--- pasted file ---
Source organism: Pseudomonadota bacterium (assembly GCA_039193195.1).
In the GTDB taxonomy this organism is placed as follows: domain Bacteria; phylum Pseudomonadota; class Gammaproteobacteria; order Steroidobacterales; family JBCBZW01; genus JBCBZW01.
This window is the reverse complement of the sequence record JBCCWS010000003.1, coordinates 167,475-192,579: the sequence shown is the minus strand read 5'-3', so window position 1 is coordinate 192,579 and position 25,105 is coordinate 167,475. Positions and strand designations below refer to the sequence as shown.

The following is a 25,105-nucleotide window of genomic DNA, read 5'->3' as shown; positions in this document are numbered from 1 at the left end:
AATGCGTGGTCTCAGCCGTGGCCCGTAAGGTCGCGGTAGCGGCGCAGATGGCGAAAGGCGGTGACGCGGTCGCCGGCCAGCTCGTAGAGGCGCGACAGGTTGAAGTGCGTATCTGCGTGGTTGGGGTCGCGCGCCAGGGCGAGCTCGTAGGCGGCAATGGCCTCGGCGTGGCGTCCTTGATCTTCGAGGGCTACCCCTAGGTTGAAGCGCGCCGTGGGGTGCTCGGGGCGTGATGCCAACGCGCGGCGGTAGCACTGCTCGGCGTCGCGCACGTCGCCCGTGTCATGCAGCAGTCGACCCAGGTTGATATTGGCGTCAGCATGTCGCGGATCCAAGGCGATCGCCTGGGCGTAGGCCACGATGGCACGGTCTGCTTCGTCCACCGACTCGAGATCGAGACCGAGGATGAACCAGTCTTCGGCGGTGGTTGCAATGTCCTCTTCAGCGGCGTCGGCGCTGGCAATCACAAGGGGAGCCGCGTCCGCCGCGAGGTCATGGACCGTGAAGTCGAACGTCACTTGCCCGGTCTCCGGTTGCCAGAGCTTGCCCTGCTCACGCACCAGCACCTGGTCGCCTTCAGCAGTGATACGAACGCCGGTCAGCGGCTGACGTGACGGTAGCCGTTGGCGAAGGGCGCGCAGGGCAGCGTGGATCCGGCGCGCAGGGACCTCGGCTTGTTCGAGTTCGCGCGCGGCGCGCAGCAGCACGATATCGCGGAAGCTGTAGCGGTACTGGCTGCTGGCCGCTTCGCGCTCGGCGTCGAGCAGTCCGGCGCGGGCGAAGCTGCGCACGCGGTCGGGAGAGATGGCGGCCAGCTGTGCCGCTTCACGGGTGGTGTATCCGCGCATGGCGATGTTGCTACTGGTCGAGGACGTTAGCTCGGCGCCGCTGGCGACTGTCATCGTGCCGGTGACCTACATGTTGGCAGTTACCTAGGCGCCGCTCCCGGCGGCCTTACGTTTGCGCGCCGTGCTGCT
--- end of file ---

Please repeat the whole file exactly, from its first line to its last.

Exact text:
Source organism: Pseudomonadota bacterium (assembly GCA_039193195.1).
In the GTDB taxonomy this organism is placed as follows: domain Bacteria; phylum Pseudomonadota; class Gammaproteobacteria; order Steroidobacterales; family JBCBZW01; genus JBCBZW01.
This window is the reverse complement of the sequence record JBCCWS010000003.1, coordinates 167,475-192,579: the sequence shown is the minus strand read 5'-3', so window position 1 is coordinate 192,579 and position 25,105 is coordinate 167,475. Positions and strand designations below refer to the sequence as shown.

The following is a 25,105-nucleotide window of genomic DNA, read 5'->3' as shown; positions in this document are numbered from 1 at the left end:
AATGCGTGGTCTCAGCCGTGGCCCGTAAGGTCGCGGTAGCGGCGCAGATGGCGAAAGGCGGTGACGCGGTCGCCGGCCAGCTCGTAGAGGCGCGACAGGTTGAAGTGCGTATCTGCGTGGTTGGGGTCGCGCGCCAGGGCGAGCTCGTAGGCGGCAATGGCCTCGGCGTGGCGTCCTTGATCTTCGAGGGCTACCCCTAGGTTGAAGCGCGCCGTGGGGTGCTCGGGGCGTGATGCCAACGCGCGGCGGTAGCACTGCTCGGCGTCGCGCACGTCGCCCGTGTCATGCAGCAGTCGACCCAGGTTGATATTGGCGTCAGCATGTCGCGGATCCAAGGCGATCGCCTGGGCGTAGGCCACGATGGCACGGTCTGCTTCGTCCACCGACTCGAGATCGAGACCGAGGATGAACCAGTCTTCGGCGGTGGTTGCAATGTCCTCTTCAGCGGCGTCGGCGCTGGCAATCACAAGGGGAGCCGCGTCCGCCGCGAGGTCATGGACCGTGAAGTCGAACGTCACTTGCCCGGTCTCCGGTTGCCAGAGCTTGCCCTGCTCACGCACCAGCACCTGGTCGCCTTCAGCAGTGATACGAACGCCGGTCAGCGGCTGACGTGACGGTAGCCGTTGGCGAAGGGCGCGCAGGGCAGCGTGGATCCGGCGCGCAGGGACCTCGGCTTGTTCGAGTTCGCGCGCGGCGCGCAGCAGCACGATATCGCGGAAGCTGTAGCGGTACTGGCTGCTGGCCGCTTCGCGCTCGGCGTCGAGCAGTCCGGCGCGGGCGAAGCTGCGCACGCGGTCGGGAGAGATGGCGGCCAGCTGTGCCGCTTCACGGGTGGTGTATCCGCGCATGGCGATGTTGCTACTGGTCGAGGACGTTAGCTCGGCGCCGCTGGCGACTGTCATCGTGCCGGTGACCTACATGTTGGCAGTTACCTAGGCGCCGCTCCCGGCGGCCTTACGTTTGCGCGCCGTGCTGCT